The Enzyme Database

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Accepted name: renalase
Reaction: (1) 1,2-dihydro-β-NAD(P) + H+ + O2 = β-NAD(P)+ + H2O2
(2) 1,6-dihydro-β-NAD(P) + H+ + O2 = β-NAD(P)+ + H2O2
Other name(s): αNAD(P)H oxidase/anomerase (incorrect); NAD(P)H:oxygen oxidoreductase (H2O2-forming, epimerising) (incorrect)
Systematic name: dihydro-NAD(P):oxygen oxidoreductase (H2O2-forming)
Comments: Requires FAD. Renalase, previously thought to be a hormone, is a flavoprotein secreted into the blood by the kidney that oxidizes the 1,2-dihydro- and 1,6-dihydro- isomeric forms of β-NAD(P)H back to β-NAD(P)+. These isomeric forms, generated by nonspecific reduction of β-NAD(P)+ or by tautomerization of β-NAD(P)H, are potent inhibitors of primary metabolism dehydrogenases and pose a threat to normal respiration.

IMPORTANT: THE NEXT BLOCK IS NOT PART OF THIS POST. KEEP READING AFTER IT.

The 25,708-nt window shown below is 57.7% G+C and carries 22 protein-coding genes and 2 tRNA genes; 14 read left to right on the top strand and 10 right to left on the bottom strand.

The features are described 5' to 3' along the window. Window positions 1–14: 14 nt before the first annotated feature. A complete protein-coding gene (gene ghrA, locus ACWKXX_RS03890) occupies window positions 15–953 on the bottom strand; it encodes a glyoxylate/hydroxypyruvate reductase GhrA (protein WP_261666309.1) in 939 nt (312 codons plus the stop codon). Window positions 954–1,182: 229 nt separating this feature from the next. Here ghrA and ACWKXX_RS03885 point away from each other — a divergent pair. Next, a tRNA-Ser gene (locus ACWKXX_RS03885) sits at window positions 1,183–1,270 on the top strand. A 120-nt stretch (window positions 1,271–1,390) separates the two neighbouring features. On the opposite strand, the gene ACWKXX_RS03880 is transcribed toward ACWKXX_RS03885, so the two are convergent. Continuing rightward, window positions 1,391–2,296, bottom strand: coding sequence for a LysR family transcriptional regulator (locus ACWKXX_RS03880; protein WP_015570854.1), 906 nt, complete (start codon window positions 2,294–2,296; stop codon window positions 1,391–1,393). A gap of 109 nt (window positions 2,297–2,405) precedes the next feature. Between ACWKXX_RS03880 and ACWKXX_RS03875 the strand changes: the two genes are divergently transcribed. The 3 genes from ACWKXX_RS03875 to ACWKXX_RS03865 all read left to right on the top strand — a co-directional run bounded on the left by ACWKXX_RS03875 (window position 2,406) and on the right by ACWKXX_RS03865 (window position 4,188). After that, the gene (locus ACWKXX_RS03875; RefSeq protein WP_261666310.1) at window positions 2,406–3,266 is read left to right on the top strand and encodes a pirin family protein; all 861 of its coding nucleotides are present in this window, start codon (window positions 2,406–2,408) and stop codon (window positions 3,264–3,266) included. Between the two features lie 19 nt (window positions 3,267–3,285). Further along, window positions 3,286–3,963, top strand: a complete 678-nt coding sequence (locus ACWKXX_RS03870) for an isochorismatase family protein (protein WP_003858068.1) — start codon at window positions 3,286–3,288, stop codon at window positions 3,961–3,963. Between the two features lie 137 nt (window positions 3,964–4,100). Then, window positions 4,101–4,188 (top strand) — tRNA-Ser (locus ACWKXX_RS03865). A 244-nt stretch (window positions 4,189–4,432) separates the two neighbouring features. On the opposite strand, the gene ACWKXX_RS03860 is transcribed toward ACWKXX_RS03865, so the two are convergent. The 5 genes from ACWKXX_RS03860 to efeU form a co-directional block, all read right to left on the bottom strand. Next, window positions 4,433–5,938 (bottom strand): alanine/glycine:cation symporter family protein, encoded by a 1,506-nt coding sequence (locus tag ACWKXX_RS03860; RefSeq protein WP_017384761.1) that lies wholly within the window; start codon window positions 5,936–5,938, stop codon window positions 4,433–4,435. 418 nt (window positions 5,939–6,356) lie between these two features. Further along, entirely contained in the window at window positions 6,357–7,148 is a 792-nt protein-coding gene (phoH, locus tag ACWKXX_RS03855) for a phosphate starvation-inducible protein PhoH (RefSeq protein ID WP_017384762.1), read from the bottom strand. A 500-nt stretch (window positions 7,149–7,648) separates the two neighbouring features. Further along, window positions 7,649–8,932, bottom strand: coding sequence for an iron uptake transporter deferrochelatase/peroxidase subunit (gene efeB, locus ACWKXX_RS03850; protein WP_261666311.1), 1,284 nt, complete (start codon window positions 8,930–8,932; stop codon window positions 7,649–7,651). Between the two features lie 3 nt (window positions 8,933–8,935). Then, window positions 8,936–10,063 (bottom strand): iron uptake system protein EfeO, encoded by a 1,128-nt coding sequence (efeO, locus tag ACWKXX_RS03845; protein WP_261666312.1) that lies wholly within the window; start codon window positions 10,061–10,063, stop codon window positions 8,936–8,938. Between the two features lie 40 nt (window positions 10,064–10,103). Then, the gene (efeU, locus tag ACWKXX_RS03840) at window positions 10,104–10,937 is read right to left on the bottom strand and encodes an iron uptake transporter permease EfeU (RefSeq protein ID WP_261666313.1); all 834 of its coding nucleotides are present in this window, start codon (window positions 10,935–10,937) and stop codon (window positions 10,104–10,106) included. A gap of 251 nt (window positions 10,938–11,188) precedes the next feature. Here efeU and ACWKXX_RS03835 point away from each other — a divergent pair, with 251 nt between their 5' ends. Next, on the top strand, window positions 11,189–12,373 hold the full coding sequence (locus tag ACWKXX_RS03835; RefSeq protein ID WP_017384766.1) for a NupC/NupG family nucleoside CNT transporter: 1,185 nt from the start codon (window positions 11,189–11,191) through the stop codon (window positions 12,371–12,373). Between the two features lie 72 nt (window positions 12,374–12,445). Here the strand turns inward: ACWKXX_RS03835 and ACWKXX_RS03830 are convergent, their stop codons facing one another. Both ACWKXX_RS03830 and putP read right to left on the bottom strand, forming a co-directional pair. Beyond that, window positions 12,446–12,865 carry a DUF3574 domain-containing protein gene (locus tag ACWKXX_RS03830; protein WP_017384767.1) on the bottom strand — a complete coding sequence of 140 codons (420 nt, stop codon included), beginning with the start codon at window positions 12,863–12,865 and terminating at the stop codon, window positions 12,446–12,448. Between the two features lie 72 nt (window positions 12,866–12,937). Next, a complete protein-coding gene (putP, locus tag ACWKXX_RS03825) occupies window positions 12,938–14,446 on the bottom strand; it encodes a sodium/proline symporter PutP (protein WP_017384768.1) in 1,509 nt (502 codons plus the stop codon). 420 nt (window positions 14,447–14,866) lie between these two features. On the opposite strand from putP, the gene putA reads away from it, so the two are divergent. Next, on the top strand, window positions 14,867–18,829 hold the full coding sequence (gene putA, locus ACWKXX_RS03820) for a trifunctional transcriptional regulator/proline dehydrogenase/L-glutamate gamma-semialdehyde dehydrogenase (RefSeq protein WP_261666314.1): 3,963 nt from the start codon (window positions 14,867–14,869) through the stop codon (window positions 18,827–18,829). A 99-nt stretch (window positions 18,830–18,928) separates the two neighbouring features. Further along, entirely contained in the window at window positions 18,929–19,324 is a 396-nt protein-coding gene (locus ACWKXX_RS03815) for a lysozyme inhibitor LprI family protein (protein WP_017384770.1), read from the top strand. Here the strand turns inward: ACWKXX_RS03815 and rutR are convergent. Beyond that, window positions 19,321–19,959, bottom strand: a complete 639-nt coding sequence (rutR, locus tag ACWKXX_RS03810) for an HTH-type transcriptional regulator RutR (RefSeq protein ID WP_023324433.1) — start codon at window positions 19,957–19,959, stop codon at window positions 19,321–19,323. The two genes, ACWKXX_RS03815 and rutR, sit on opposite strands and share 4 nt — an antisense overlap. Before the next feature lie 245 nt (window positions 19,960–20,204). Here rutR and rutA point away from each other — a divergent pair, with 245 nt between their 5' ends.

Links to other databases: BRENDA, EXPASY, Gene, KEGG, MetaCyc, PDB
1.  Xu, J., Li, G., Wang, P., Velazquez, H., Yao, X., Li, Y., Wu, Y., Peixoto, A., Crowley, S. and Desir, G.V. Renalase is a novel, soluble monoamine oxidase that regulates cardiac function and blood pressure. J. Clin. Invest. 115 (2005) 1275–1280. [DOI] [PMID: 15841207]
2.  Beaupre, B.A., Hoag, M.R., Roman, J., Forsterling, F.H. and Moran, G.R. Metabolic function for human renalase: oxidation of isomeric forms of β-NAD(P)H that are inhibitory to primary metabolism. Biochemistry 54 (2015) 795–806. [DOI] [PMID: 25531177]
[EC created 2014, modified 2015]

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